In arriving at such projections, energy analysts assumed that the factors responsible for driving petroleum use upward in recent years would persist well into the future: growing automobile ownership in China, India and other developing nations; ever-increasing commutes as soaring real-estate prices forced people to live ever farther from city centers; and an exponential increase in airline travel, especially in Asia. Such factors, it was widely assumed, would more than compensate for any drop in demand caused by a greater preference for electric cars in Europe and a few other places. As suggested by oil giant BP in its “Energy Outlook” for 2019, “All of the demand growth comes from developing economies, driven by the burgeoning middle class in developing Asian economies.”

Even in January, as the coronavirus began to spread from China to other countries, energy analysts imagined little change in such predictions. Reporting “continued strong momentum” in oil use among the major developing economies, the IEA typically reaffirmed its belief that global consumption would grow by more than one million barrels daily in 2020.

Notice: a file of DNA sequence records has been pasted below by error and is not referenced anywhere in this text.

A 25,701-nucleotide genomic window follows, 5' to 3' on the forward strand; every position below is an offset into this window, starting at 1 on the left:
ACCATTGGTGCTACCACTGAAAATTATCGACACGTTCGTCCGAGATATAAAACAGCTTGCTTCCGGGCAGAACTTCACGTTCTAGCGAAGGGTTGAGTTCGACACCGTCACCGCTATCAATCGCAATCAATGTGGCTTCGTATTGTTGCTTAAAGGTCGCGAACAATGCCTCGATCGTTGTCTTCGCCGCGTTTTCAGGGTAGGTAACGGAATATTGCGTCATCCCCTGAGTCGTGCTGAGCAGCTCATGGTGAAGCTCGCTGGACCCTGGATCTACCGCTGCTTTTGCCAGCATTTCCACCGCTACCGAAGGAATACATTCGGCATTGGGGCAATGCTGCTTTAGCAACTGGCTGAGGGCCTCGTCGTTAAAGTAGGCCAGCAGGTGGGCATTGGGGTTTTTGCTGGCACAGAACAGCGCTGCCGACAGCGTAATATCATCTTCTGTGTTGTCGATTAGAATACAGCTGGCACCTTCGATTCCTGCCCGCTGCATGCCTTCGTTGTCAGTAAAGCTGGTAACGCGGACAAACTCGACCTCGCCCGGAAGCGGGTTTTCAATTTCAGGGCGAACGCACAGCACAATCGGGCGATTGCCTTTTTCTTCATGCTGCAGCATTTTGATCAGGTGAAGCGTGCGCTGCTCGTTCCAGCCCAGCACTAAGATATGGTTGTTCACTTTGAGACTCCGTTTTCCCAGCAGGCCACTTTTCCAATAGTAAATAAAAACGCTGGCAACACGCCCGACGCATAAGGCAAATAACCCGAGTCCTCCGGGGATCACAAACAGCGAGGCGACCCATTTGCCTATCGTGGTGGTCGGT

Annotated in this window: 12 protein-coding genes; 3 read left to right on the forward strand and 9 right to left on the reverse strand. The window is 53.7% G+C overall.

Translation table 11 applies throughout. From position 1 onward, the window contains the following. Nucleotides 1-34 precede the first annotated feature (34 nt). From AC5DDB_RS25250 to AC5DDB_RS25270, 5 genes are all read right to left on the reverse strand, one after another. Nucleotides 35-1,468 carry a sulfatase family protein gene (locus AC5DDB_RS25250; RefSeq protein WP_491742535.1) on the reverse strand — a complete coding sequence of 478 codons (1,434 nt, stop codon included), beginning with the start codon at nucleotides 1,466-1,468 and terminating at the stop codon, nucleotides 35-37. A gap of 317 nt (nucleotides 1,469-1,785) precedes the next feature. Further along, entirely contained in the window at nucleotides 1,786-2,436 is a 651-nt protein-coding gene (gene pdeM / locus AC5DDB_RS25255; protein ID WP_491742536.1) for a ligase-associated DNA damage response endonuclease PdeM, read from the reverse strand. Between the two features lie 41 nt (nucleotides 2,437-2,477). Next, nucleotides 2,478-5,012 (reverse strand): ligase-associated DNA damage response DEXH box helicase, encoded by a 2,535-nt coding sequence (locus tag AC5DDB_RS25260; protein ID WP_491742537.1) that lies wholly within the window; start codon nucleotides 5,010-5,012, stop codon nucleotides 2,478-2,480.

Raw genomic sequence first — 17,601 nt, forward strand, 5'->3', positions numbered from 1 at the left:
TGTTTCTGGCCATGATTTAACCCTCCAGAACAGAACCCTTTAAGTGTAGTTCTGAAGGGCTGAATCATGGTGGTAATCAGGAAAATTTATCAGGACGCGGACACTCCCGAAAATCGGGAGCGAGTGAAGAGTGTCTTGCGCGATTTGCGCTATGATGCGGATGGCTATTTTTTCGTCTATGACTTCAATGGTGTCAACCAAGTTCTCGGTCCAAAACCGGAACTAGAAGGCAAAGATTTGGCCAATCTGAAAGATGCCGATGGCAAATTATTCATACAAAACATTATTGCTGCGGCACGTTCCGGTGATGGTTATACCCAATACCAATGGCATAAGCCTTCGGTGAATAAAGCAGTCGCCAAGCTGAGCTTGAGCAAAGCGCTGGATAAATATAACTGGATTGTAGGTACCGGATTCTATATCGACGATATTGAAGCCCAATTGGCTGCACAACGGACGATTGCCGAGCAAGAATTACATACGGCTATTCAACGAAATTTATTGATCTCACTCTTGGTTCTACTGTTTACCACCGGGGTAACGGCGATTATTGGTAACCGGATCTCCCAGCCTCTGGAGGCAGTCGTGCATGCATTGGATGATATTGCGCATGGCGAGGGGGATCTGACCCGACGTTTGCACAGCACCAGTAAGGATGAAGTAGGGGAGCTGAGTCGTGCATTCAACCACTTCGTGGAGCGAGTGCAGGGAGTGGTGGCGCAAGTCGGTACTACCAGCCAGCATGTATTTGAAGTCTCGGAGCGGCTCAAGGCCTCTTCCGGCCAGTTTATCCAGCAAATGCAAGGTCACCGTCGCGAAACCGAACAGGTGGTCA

Only now has that agency begun to change its tune. In its most recent “Oil Market Report,”it projected that global petroleum consumption in April would fall by an astonishing 29 million barrels per day compared to the same month the previous year. That drop, by the way, is the equivalent of total 2019 oil usage by the United States, Canada, and Mexico. Still, the IEA analysts assumed that all of this would just be a passing phenomenon. In that same report, it also predicted that global economic activity would rebound in the second half of this year and, by December, oil usage would already be within a few million barrels of pre-coronavirus consumption levels.

Other indicators, however, suggest that such rosy predictions will prove highly fanciful. The likelihood that oil consumption will approach 2018 or 2019 levels by year’s end or even in early 2021 now appears remarkably unrealistic. It is, in fact, doubtful that those earlier projections about sustained future growth in the demand for oil will ever materialize.

A Shattered World Economy

The near-empty arrival hall of Seoul–Incheon International Airport in South Korea on 6 March 2020. (Bonnielou2013, CC BY-SA 4.0, Wikimedia Commons)

As a start, a return to pre-Covid-19 consumption levels assumes a reasonably rapid restoration of the world economy as it was, with Asia taking the lead. At this moment, however, there’s no evidence that such an outcome is likely.